Environment secretary Theresa Villiers had lost her voice yesterday. This resulted in the rather surreal spectacle of her being half -heartedly and hurriedly quizzed by MPs on the Efra committee as the clock ticked down to the closure of parliament, even though the list of unanswered questions facing the food and drink industry has surely never been longer.
Villiers admitted, at least, that the UK does indeed face fresh food shortages if there are significant delays at Dover and Calais. But the new secretary of state, who had an urgent appointment on the front bench to watch the PM prorogue parliament, didn’t provide much in the way of re-assurance over the issues at stake.
She failed to provide answers on when the government would publish its reviewed tariff schedule, for example, or how it plans to compensate farmers whose export markets face being destroyed by a no-deal. Nor could she cast light on whether there had been any progress in plans to mitigate chaos at Ireland’s ports, despite yesterday’s visit to Dublin by the PM.
Villiers did, in passing, hint at the rationale for the government’s secrecy.
“We don’t want to unnecessarily unnerve people and prompt the sort of stockpiling which could potentially be disruptive” she told MPs.
Perhaps that explains why the government is so reluctant to publish its Operation Yellowhammer document, despite MPs last night voting 311 to 302 in favour of a motion forcing their hand on the matter.
Surely whatever is in those documents can’t be any worse than what has already been leaked to the Sunday Times – including the prediction that freight flow could fall to as low as 40%-60% of current levels in the event of a no-deal. Can it?
Villiers talks as if the prospect of delays at the ports is still in doubt, even though last week the woman in charge of HMRC’s reporting to Yellowhammer revealed that even the best-case scenarios modelled by the body predicted capacity falling to 80%.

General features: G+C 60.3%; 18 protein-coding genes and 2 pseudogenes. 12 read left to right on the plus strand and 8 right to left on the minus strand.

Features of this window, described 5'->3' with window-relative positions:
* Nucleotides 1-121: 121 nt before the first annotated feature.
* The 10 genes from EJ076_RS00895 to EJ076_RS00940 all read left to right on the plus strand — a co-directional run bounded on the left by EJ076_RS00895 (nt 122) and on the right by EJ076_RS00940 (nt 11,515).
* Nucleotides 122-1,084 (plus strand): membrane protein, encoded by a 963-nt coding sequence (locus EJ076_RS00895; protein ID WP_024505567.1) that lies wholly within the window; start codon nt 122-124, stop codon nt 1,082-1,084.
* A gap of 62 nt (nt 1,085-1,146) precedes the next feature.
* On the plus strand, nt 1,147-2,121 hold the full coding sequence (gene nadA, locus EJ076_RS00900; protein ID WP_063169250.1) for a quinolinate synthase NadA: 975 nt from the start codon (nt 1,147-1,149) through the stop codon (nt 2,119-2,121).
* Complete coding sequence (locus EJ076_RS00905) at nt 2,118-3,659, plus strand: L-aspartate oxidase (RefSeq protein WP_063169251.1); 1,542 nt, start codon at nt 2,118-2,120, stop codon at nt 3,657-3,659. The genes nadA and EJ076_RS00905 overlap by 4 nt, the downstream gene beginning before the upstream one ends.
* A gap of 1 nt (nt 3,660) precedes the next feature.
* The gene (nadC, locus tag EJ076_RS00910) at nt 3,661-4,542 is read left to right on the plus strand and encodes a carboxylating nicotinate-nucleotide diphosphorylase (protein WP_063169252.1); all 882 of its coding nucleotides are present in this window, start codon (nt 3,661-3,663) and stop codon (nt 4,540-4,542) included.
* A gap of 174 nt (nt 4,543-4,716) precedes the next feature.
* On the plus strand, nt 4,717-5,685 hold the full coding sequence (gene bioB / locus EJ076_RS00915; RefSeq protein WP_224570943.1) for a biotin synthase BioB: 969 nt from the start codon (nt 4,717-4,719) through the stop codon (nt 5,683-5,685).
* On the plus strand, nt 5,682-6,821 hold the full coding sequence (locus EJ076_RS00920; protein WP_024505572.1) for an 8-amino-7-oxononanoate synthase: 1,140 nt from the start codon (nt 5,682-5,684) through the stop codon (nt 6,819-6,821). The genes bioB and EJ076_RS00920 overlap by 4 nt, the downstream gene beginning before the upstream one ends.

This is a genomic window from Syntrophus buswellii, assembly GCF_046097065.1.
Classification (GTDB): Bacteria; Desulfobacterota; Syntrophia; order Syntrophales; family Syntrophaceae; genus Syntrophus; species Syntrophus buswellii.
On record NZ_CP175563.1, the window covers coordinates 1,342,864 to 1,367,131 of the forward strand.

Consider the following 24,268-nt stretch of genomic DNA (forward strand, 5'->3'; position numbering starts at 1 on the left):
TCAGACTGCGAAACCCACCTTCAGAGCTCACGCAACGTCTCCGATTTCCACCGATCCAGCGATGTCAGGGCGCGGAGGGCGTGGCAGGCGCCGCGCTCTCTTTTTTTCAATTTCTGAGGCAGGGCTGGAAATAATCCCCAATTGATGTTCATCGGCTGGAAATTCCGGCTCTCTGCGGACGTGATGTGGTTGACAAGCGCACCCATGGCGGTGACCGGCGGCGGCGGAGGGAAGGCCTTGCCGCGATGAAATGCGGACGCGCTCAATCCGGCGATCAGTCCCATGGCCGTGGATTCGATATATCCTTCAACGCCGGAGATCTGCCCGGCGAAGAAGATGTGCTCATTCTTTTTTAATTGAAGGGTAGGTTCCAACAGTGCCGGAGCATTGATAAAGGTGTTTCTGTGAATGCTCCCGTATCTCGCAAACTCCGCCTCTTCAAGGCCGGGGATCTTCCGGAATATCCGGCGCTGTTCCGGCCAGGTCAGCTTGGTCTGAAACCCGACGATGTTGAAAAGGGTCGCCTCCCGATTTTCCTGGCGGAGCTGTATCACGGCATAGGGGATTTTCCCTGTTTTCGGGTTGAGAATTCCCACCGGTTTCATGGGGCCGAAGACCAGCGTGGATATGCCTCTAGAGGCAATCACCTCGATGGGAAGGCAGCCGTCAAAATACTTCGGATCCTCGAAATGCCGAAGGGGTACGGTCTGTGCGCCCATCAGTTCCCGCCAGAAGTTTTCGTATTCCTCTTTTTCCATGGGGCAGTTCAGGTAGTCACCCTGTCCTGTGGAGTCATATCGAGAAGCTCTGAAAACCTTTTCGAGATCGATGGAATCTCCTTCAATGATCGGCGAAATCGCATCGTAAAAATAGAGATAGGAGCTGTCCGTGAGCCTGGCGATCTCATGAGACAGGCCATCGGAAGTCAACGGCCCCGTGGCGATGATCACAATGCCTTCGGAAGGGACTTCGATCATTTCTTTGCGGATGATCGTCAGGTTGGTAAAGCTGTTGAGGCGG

Today former Sainsbury’s boss Justin King put it another way: “As night follows day, if 50% of lorries are delayed there will be gaps on the shelves inside seven days.”
It all makes the current so-called ‘brain drain’ from Defra, just as it had appeared to get its act together, very worrying indeed.
Having left the department to take up his new position as Brexit tsar, Michael Gove is taking several of his special advisers with him, Villiers admitted yesterday.
Questions have been raised about, to name but two, food waste tsar Ben Elliott and Leon co-founder Henry Dimbleby, who was charged with leading the first major review of the food system in 75 years.
So what is the future, post no-deal, of these two projects and the men leading them? All Villiers could say was she was “hopeful” Defra would still be abe to benefit from their advice, and a review was underway into how the exodus of Gove’s advisors was likely to affect the department.
Meanwhile, one of the few long-standing ministers at Defra has also now gone. Thérèse Coffey was yesterday named as the replacement to Amber Rudd as work and pensions secretary, after Rudd quit in protest at the PM’s lack of no-deal preparation.
Her departure means major policies including the environment bill, plus strategies on agriculture and fishing, now either face delay or the axe.
No wonder industry sources are demanding answers from MPs. The trouble is, there’s nobody in to listen.